If you want to learn more about the life cycle of a butterfly, continue reading this other article, where we explain how long the life cycle of a butterfly is.
How are butterflies born?
After mating, the female fertilizes the eggs with the sperm stored in her bursa (usually the last sperm is used first) just before they exit her body. The nutrients provided by the male during mating are very important for the formation of the eggs. This is so much so that males often spend extra time gathering nutrients for this purpose.
Butterflies do not care much for their parents. The parents have often died by the time their offspring hatch as caterpillars. However, female butterflies often go to great lengths to choose where to lay their eggs to give their offspring a good start in life. They select the right plant species for their future caterpillars to feed on and can be very particular about the size, shape, and location of certain plants.
The appearance of the eggs is unique to each species. They can have many shapes and textures, including round, smooth, oval, bumpy, cylindrical, and wrinkled. Most are incredibly small, measuring only about one to three millimeters, about the size of a pinhead.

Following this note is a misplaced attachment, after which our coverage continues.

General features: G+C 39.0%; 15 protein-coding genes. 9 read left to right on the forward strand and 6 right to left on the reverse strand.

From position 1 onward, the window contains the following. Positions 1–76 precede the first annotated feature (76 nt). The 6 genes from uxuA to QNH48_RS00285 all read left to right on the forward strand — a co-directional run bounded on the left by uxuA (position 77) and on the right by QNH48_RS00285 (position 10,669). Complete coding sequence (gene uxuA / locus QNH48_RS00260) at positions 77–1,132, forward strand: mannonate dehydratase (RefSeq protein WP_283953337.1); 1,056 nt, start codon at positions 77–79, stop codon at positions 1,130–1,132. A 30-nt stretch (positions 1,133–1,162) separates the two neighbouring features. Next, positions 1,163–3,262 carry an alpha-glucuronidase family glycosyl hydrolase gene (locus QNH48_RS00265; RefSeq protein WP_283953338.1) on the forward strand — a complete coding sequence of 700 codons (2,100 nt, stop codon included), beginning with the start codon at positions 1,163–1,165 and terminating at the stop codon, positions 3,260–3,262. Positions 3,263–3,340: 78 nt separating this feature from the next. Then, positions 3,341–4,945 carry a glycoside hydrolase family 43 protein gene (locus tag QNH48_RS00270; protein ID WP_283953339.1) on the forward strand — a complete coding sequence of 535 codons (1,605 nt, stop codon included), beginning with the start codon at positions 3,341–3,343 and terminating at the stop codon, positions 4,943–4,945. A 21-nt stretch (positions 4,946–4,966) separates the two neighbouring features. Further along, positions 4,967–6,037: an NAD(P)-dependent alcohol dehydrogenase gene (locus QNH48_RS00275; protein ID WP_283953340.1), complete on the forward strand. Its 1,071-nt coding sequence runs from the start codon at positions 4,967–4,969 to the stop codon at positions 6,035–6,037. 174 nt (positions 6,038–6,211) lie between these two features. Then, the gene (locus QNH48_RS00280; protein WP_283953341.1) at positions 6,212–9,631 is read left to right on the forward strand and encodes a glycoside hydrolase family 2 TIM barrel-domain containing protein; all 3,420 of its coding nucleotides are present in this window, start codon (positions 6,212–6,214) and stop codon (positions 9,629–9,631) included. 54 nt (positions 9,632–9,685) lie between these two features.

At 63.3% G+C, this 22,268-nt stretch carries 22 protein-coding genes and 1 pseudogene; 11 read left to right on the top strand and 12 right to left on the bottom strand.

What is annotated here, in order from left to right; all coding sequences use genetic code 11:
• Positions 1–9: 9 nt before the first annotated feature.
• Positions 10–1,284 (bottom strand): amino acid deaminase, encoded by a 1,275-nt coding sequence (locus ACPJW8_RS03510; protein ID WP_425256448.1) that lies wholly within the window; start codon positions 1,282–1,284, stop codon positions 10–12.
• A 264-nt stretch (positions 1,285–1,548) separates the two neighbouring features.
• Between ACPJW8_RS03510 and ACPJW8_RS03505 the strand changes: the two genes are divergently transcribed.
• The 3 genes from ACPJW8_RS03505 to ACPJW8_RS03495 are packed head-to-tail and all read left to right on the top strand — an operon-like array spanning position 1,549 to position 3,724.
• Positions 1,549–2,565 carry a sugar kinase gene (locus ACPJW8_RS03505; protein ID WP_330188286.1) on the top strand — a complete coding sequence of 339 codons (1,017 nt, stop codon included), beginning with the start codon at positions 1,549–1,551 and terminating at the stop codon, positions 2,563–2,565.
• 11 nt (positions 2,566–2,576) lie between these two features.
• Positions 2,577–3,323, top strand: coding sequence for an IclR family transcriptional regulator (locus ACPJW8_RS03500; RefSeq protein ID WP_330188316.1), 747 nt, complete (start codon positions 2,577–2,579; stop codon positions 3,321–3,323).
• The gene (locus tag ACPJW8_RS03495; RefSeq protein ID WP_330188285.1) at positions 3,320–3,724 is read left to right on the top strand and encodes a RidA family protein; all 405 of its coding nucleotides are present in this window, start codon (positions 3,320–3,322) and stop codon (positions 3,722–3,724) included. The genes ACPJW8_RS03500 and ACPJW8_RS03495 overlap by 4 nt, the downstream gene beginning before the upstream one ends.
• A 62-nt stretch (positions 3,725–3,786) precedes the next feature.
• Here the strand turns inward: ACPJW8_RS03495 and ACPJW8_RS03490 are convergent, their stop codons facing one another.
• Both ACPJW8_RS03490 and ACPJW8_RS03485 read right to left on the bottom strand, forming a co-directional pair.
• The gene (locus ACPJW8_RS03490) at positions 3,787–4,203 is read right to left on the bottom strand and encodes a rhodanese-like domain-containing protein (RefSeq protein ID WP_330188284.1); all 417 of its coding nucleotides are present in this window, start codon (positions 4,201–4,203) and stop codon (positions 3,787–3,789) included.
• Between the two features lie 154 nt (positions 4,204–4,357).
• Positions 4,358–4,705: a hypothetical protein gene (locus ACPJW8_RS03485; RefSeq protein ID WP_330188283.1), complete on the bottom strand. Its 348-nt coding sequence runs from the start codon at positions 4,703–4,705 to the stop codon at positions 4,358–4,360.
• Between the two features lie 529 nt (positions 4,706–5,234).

Despite the large number of eggs laid by the female, only 2% reach adulthood. Most are eaten by predators or die due to weather conditions such as strong winds, rain, etc.
The metamorphosis of the butterfly proceeds in the following phases:
- Egg: They are a few millimeters in size and have various shapes: cylindrical, round, oval, etc.
- Larva or caterpillar: After hatching, the larva feeds on its own egg and then continues to eat to grow. At this stage, it is able to shed its exoskeleton.